Pharmacies continue to reject prescriptions due to noncompliant forms

Verify that your secure Rx forms are compliant

CDA continues to receive calls from dentists who report that pharmacies are rejecting the controlled substances prescriptions they write for patients.

Prescriptions that are out of date or are missing required elements are being rejected by pharmacies, as CDA first reported last November. To date, the vast majority of the rejected prescriptions have been for controlled substances or schedule II-V drugs. These prescriptions must be written on tamper-resistant forms produced by security-prescription printer companies licensed and approved by the California Department of Justice.

But a recent DOJ audit of the licensed security printers identified four printers that continue to print noncompliant forms. The California Board of Pharmacy’s Enforcement and Compounding Committee heard public comment in a December 2017 meeting in which several recommendations were made. Among them was a request for a standardized prescription template to ensure consistent compliance. The committee agreed to “work with the Department of Justice to ensure that prescribers are receiving compliant forms.”

Until a standardized template is introduced, dentists should immediately check that their tamper-resistant prescription forms have the following preprinted elements:

  • A latent, repetitive “void” pattern printed across the entire front of the prescription blank
  • A watermark showing “California Security Prescription” printed on the back
  • A chemical void protection that prevents alteration by chemical washing
  • A feature printed in thermochromic (color-changing) ink
  • An area of opaque writing so that the writing disappears if the prescription is lightened
  • A description of the security features included on each prescription form
  • Six quantity check-off boxes for the prescriber to indicate the quantity by checking the applicable box where the following quantities shall appear:
    1–24 50–74 101–150
    25–49 75–100 151 and over
  • In conjunction with the quantity boxes, a space or line to designate the units referenced in the quantity boxes when the drug is not in tablet or capsule form
  • Printed at the bottom, the statement “Prescription is void if the number of drugs prescribed is not noted.”
  • The preprinted name, category of licensure, license number, federal controlled substance registration number (DEA number) and address of the prescribing practitioner
  • A check box for the prescriber to indicate the number of refills ordered
  • A place to indicate the prescription’s date of origin
  • A check box indicating the prescriber’s order not to substitute
  • An identifying number assigned to the approved security printer by the Department of Justice
  • A check box by the name of each prescriber when a prescription form lists multiple prescribers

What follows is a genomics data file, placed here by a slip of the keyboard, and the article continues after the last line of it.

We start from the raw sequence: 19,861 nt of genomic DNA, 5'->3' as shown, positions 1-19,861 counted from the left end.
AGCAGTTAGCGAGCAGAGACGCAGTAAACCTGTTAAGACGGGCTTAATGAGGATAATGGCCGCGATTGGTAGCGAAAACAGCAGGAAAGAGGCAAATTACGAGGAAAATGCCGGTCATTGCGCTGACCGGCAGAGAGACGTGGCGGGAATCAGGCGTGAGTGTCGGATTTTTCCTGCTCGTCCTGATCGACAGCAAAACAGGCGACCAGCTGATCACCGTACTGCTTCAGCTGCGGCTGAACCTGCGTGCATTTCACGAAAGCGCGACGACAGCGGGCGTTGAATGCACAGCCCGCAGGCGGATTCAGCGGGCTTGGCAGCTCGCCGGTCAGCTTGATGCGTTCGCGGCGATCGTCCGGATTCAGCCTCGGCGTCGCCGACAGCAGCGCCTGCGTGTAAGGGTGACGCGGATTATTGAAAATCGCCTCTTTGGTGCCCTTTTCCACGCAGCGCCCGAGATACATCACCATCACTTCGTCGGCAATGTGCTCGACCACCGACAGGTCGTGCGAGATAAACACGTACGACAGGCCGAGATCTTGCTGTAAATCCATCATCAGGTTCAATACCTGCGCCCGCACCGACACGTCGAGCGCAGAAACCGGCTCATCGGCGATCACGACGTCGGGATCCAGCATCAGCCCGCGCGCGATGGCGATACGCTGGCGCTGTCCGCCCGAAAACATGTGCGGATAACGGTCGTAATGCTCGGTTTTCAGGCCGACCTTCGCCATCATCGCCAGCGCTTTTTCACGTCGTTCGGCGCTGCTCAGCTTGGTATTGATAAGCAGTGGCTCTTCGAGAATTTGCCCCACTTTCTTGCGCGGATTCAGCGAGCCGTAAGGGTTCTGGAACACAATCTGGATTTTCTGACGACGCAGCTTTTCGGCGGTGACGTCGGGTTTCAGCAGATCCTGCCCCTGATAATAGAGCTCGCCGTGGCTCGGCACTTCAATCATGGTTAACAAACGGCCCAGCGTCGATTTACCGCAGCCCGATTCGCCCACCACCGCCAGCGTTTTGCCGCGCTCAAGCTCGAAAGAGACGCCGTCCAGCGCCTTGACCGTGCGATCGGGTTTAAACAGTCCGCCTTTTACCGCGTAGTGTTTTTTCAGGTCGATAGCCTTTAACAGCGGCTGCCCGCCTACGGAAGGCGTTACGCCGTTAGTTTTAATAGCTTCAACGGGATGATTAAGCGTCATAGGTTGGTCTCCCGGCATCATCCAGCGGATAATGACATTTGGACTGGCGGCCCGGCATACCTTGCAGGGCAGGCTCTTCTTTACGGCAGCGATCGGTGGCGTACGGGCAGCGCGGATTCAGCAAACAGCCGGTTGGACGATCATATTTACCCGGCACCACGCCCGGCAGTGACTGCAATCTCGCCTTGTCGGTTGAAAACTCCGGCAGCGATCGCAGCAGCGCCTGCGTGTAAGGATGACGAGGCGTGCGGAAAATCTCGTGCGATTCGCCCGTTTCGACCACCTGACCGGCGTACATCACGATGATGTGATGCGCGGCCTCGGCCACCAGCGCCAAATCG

Each batch of controlled substance prescription forms will have the lot number printed on the form, and each form within that batch should be numbered sequentially beginning with the numeral 1.

“Learn the required elements on these prescription forms,” advises Teresa Pichay, CDA’s regulatory compliance analyst. “This is the first step to ensuring your patients are not refused prescribed medication at the pharmacy.”

Pichay adds that as not all printers are DOJ-approved, they do not necessarily know what the law requires. And as the pharmacy committee noted in its December meeting, even a few of the approved printers are printing noncompliant forms. The committee noted two major required elements that are frequently missing: the checkoff box to indicate the number of refills and the watermark. Pichay has told dental offices that have the information from their most recent prescription order form to discuss the forms with their printer. She also advises that the noncompliant tamper-resistant forms can still be used for non-narcotic prescriptions such as antibiotics.

The law that establishes the requirements for tamper-resistant forms was last amended in 2012. For descriptions of other requirements for controlled substances prescriptions, read the CDA Practice Support article “Controlled Substances Prescribing and Dispensing.”

A list of state-approved printers can be found on the website of the state attorney general.

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Dentists have reported to CDA that pharmacies have rejected their prescriptions due either to forms that are out of date or are missing required elements. All prescriptions have been for controlled substances, which must be on tamper-resistant forms printed by California-approved printers and containing California-specific pre-printed elements.

CVS Health launched a new initiative in September to help fight the national opioid abuse epidemic by enhancing opioid utilization management, providing drug disposal kiosks nationwide and aiding local communities in treatment and recovery services. The president and CEO of CVS Health said in a news release that addressing the nation’s opioid crisis calls for a multipronged effort involving many health care stakeholders, including dentists.